The thickness of the light reflection insulating protective film 34 is greater than or equal to 5 μm and less than or equal to 50 μm and more preferably greater than or equal to 7 μm and less than or equal to 20 μm. When the thickness of the light reflection insulating protective film 34 is less than 5 μm, the light reflection insulating protective film is thin particularly at an edge part of the metal wiring portion 32. When the metal wires are not covered and exposed, the risk of not maintaining electrical insulation properties increases. On the other hand, from the viewpoint of holding the light reflection insulating protective film 34 against a bend of the substrate at the time of handling, conveyance, or the like, the thickness of the light reflection insulating protective film 34 is preferably less than or equal to 50 μm.

At wavelengths of greater than or equal to 400 nm and less than or equal to 780 nm, the average light reflectance of the light reflection insulating protective film 34 is preferably higher than or equal to 65%, more preferably higher than or equal to 70%, and further preferably higher than or equal to 80% in any case. In the LED lighting sheet 20, for example, by containing 20 parts by mass or more of titanium oxide for 100 parts by mass of urethane or acrylic urethane base resin, the light reflectance of the layer in the case where the thickness of the light reflection insulating protective film 34 is set to 8 μm can be higher than or equal to 75%.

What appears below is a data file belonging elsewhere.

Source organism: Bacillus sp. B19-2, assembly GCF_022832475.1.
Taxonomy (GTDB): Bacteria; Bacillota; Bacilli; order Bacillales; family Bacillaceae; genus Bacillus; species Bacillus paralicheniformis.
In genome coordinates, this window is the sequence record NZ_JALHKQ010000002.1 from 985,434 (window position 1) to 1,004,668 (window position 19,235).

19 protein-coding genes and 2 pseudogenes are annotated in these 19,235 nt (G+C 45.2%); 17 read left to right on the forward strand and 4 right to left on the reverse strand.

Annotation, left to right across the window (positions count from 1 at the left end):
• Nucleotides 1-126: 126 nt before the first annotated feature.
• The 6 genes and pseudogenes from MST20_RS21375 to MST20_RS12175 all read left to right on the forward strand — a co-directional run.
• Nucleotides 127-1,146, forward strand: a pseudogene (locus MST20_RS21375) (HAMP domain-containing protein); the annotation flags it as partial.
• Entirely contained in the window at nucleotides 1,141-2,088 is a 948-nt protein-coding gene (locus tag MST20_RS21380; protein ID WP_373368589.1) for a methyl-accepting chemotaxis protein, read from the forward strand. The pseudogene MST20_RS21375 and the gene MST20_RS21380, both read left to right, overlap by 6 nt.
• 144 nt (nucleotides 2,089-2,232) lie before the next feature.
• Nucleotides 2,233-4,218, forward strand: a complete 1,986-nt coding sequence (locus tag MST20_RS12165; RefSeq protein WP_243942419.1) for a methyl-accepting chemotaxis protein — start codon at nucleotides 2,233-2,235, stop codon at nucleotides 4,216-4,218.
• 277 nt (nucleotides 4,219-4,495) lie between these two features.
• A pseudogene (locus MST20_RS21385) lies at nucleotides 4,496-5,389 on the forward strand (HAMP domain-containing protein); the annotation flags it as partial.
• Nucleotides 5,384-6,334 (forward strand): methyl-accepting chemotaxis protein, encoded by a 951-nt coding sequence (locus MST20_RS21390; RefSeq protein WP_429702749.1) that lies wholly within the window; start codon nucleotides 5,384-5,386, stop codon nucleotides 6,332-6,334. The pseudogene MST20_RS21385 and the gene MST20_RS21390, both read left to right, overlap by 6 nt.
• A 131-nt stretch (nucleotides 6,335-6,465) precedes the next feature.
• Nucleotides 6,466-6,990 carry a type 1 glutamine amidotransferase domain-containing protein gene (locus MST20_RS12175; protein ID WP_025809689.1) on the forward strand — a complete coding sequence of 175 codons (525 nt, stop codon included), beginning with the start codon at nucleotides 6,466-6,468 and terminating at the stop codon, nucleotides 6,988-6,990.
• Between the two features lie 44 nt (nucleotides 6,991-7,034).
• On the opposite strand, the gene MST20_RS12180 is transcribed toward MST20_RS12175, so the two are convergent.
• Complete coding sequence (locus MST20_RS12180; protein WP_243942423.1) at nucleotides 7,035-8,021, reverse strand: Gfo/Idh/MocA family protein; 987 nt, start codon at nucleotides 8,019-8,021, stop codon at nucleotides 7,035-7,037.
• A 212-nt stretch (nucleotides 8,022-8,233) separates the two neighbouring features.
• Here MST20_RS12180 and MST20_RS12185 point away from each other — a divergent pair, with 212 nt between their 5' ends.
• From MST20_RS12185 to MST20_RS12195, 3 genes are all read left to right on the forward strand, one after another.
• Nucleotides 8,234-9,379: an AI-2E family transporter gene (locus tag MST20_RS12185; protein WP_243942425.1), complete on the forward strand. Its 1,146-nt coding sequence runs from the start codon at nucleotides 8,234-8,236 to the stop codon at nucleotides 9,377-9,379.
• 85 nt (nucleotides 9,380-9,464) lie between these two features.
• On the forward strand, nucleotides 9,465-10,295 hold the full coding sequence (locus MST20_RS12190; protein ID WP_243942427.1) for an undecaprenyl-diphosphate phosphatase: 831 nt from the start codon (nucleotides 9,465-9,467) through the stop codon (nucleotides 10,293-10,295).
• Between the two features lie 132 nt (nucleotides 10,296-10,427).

Transparent Protective Film

The transparent protective film 35 is formed at the outermost surface of the LED lighting sheet 20 so as to cover the LED chips 21. The transparent protective film 35 has waterproofness and transparency. With the waterproofness of the transparent protective film 35, entry of water into the unit in the case where the LED lighting sheet 20 is used as a plant growth light source is prevented. In the LED lighting sheet 20 that irradiates light having a total luminous flux of 3000 Im or more, the performance of the LED chips 21 needs to be improved, and influences in the case of a break of a specific one or some of the LED chips 21 are large. For this reason, making the LED chips 21 hard to break as much as possible is important from the viewpoint of risk management.